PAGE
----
With ethical sourcing, sustainability and veganism rising gaining popularity with consumers in the UK and elsewhere, the company has continued to grow ever since. Taste remains the main driver behind the success of the company’s goods, with their truffles and dairy-free ice cream scooping two gold awards and a silver at this year’s FreeFrom Food Awards, as well as being Runner Up for the 2018 Overall Winner.
Today Booja-Booja employs over 50 people and supplies its branded products to a range of wholesalers and big retail customers, including Sainsbury, Waitrose, Holland & Barratt and Amazon. The company also exports to Australia and Germany.
Booja-Booja’s packaging reflects the high quality of its products, but the old coding process for truffles involved sticking data labels to the outer sleeves using a label gun, which was extremely time consuming and sometimes resulted in less-than-perfect positioning.
For traceability, we need to have the best before dates on our truffles but doing it manually was inefficient from both a time and cost perspective. Also, having an old-fashioned sticker on the pack didn’t really chime with our beautiful packaging says Tim.
With truffle production sometimes reaching over 1000 cases per day, these labelling issues were only getting worse as the company continued to expand.
Booja-Booja is growing every year, and we’re constantly looking for way to make improvements to our production line. Bringing in the RF Lite system makes our coding operation leaner and there’s also a welcome cost saving, he adds.
Realising that Booja-Booja might be better off switching to an automated coding system, Tim called in Rotech for a demonstration and the rest, as they say, is history.
The RF Lite takes flat cardboard sleeves from a hopper, feeds them through an inkjet printer to be date coded. It then stacks them again ready for use. The RF Lite can handle a variety of sleeve shapes and sizes and only takes seconds to swap between sizes without special tools or training. This was an important factor for the company, because they currently use five different sleeve sizes. A typical run for Booja-Booja’s truffle sleeves is currently 700 or 800 at a time taking under one hour.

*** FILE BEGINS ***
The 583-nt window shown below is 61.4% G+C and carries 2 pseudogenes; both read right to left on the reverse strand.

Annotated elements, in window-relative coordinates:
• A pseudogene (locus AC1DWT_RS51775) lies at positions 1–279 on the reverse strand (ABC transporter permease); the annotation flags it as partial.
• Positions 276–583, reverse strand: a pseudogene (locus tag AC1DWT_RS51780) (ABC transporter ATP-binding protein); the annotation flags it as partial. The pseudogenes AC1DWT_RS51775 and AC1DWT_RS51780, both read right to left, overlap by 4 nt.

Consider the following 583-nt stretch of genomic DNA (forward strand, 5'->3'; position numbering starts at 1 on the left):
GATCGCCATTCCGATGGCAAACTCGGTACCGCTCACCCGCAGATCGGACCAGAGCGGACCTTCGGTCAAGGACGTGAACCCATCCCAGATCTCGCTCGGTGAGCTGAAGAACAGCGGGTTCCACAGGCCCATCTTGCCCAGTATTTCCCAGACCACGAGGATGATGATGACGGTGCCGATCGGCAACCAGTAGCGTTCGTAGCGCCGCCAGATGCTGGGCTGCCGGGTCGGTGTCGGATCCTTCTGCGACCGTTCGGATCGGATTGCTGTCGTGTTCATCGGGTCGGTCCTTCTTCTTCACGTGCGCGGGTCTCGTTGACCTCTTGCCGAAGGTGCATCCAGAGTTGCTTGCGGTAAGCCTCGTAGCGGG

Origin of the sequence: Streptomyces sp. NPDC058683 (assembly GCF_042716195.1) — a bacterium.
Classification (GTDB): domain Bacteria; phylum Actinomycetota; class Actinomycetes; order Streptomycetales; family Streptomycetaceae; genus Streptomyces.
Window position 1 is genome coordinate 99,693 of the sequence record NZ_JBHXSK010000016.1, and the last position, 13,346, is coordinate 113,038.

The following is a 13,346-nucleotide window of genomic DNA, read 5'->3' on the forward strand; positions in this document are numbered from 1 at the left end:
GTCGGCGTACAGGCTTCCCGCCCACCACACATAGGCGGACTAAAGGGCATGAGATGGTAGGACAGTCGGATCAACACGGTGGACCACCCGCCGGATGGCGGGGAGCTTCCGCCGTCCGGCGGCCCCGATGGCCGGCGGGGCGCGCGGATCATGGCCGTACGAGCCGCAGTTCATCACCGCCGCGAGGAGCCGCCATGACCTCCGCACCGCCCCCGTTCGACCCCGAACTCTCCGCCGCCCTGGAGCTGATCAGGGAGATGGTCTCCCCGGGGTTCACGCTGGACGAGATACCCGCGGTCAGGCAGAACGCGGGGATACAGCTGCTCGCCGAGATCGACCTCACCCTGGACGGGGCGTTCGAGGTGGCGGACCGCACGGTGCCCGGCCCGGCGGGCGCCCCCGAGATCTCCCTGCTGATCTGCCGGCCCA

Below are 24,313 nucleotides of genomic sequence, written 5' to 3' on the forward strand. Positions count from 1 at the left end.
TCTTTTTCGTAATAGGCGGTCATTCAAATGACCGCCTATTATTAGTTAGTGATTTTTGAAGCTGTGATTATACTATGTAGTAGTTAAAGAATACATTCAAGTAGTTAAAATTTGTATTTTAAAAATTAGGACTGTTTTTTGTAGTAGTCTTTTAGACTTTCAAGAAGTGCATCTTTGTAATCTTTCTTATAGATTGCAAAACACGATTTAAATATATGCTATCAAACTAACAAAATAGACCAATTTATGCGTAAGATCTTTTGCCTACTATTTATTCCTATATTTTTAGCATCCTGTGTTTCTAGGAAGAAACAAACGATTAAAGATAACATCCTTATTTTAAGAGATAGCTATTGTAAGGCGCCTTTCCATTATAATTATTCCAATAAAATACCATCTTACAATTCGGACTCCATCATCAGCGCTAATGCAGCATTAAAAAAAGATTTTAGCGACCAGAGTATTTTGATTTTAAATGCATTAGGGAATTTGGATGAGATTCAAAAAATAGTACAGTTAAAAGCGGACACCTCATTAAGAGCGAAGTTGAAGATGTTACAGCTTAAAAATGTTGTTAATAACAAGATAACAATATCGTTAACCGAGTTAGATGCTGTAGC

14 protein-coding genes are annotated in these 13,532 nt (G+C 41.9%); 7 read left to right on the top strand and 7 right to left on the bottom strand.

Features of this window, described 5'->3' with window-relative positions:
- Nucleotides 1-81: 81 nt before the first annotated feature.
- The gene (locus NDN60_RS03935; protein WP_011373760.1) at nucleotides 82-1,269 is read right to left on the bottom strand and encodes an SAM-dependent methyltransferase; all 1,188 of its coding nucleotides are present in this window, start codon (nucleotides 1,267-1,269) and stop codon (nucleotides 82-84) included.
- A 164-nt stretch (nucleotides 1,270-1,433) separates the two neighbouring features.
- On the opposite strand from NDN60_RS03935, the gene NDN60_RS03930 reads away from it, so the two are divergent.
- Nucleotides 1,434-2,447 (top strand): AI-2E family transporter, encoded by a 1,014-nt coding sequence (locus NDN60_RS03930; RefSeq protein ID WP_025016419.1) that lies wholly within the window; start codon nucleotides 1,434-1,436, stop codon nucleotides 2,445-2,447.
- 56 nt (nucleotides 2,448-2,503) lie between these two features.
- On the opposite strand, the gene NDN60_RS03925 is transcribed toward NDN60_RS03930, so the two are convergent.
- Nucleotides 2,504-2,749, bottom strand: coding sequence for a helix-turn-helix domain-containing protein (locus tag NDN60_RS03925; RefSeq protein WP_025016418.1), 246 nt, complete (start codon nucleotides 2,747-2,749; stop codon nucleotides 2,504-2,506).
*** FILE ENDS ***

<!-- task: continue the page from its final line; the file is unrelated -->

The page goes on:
Some coders can have trouble with code positioning and quality when handling different sleeve thicknesses and materials. Thin, light sleeve materials in particular can be problematic for systems that use a ‘push’ or ‘shuttle feed’ mechanism. The design of the RF Lite overcomes this potential feeding issue; sleeves are stacked vertically in a hopper, where friction wheels separate them and feed them one by one to the inkjet printer. The RF Lite’s hopper can also be easily adjusted to different sleeve sizes.
Print quality is another important consideration, both for legibility to meet legal requirements and to guarantee a high-end appearance. The iJet can print at 600 dpi. TIJ technology offers the added convenience of using a sealed cartridge, so there’s no need to handle messy inks and solvents.
Tim says it took just one month from approaching Rotech to have the new system up and running. Rotech engineers help with the hardware installation and Booja-Booja downloaded the software.
We needed a little support from Rotech to figure out how to get it set up to do exactly what we wanted,” says Tim. “Now it’s running like clockwork and we have no hesitation recommending it to others.